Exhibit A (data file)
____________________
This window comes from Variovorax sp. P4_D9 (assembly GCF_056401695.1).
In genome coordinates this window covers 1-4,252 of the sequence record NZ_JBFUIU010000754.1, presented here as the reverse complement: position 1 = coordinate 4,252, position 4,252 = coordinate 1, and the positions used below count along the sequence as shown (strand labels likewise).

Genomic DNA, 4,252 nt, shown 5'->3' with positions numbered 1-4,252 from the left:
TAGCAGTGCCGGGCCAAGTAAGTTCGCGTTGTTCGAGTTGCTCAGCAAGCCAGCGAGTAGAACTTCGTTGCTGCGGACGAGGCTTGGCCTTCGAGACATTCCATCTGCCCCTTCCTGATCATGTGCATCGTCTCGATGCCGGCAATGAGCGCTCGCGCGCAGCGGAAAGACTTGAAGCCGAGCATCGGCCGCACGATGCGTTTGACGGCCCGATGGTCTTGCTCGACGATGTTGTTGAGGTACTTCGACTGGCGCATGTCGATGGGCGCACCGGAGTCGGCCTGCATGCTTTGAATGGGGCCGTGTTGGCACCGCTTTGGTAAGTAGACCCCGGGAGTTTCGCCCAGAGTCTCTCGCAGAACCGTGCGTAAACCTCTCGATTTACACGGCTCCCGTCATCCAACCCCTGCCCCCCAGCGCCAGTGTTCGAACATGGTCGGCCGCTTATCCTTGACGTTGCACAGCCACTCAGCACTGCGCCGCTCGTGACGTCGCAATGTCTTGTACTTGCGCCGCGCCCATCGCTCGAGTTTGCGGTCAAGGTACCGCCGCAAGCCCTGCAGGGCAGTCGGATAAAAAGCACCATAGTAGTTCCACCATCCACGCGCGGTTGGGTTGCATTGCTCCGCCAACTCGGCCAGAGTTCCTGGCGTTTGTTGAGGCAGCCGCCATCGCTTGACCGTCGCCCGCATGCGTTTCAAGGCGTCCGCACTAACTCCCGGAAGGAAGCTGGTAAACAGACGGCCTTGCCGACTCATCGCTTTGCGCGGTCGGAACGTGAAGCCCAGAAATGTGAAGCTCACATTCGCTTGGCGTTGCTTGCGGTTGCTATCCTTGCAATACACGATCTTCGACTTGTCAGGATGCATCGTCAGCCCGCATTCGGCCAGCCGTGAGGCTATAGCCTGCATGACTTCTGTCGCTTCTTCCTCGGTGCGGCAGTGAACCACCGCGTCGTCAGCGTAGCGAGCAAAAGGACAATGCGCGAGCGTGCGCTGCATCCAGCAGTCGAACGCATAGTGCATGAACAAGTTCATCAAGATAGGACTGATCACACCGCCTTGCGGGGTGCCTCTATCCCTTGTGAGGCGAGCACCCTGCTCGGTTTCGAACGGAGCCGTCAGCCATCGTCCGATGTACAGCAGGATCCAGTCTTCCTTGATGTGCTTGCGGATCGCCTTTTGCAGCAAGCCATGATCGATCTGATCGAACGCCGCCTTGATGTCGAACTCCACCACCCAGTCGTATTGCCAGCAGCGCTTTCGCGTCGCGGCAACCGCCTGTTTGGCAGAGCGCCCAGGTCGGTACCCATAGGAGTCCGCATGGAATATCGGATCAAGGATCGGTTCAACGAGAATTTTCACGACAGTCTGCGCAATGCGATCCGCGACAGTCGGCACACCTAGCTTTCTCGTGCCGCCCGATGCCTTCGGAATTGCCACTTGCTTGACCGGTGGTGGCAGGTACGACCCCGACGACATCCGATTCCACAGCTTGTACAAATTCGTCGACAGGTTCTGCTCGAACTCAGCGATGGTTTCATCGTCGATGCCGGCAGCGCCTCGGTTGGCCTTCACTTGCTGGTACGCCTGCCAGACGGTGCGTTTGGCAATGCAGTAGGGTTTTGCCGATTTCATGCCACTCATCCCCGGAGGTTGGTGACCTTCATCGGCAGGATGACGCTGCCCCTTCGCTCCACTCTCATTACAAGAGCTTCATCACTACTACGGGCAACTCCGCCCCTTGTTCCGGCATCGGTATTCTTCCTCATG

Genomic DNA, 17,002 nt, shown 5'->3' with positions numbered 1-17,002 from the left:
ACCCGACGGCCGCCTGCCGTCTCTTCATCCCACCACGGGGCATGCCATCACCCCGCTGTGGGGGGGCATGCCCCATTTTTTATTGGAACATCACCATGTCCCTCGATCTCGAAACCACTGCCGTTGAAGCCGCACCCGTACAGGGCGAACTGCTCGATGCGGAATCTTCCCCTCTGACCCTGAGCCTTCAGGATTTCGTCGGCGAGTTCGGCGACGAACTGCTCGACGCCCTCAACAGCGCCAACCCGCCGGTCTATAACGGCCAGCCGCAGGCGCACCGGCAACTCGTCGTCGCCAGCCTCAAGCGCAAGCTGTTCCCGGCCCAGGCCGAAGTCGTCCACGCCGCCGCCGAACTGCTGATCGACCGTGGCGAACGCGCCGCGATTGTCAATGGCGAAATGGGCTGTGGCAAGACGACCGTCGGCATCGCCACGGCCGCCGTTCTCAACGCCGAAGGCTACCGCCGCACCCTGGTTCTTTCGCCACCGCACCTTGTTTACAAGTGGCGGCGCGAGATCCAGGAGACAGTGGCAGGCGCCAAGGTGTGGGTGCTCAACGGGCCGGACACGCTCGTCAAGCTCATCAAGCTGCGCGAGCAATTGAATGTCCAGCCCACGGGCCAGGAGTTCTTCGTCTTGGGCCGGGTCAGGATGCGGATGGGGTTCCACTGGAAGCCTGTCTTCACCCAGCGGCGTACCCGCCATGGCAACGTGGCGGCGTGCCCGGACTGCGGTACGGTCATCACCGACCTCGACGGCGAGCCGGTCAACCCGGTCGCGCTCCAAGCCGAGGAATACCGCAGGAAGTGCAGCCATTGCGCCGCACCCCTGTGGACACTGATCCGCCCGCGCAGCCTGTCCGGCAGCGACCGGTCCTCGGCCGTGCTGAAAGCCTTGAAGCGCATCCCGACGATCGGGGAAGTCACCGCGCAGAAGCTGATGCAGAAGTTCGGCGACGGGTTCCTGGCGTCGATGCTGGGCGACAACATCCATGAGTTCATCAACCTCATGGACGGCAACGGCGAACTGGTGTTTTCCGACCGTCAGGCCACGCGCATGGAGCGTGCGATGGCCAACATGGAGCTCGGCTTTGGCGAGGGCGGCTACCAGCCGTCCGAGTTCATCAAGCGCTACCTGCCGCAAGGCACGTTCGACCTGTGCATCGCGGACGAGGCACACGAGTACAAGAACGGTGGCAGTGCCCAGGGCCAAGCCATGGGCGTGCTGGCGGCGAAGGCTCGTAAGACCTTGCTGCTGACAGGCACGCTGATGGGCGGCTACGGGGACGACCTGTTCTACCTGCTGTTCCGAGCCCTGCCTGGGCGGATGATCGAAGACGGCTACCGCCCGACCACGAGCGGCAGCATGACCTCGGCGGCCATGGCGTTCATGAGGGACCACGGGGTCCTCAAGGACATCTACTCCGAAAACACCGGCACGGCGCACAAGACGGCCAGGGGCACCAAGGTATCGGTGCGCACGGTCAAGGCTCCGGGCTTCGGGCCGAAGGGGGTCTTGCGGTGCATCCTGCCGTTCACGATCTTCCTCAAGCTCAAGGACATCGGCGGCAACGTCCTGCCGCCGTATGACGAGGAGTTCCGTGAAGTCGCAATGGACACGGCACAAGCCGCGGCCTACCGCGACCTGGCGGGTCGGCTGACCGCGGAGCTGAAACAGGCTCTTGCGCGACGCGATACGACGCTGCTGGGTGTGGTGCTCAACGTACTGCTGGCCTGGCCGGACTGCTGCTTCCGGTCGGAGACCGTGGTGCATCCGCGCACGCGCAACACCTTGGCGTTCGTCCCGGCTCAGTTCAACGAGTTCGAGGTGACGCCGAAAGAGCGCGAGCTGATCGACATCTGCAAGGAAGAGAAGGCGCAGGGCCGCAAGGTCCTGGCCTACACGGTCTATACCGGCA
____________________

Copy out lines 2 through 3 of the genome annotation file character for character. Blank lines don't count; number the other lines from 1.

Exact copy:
In genome coordinates this window covers 1-4,252 of the sequence record NZ_JBFUIU010000754.1, presented here as the reverse complement: position 1 = coordinate 4,252, position 4,252 = coordinate 1, and the positions used below count along the sequence as shown (strand labels likewise).

Genomic DNA, 4,252 nt, shown 5'->3' with positions numbered 1-4,252 from the left: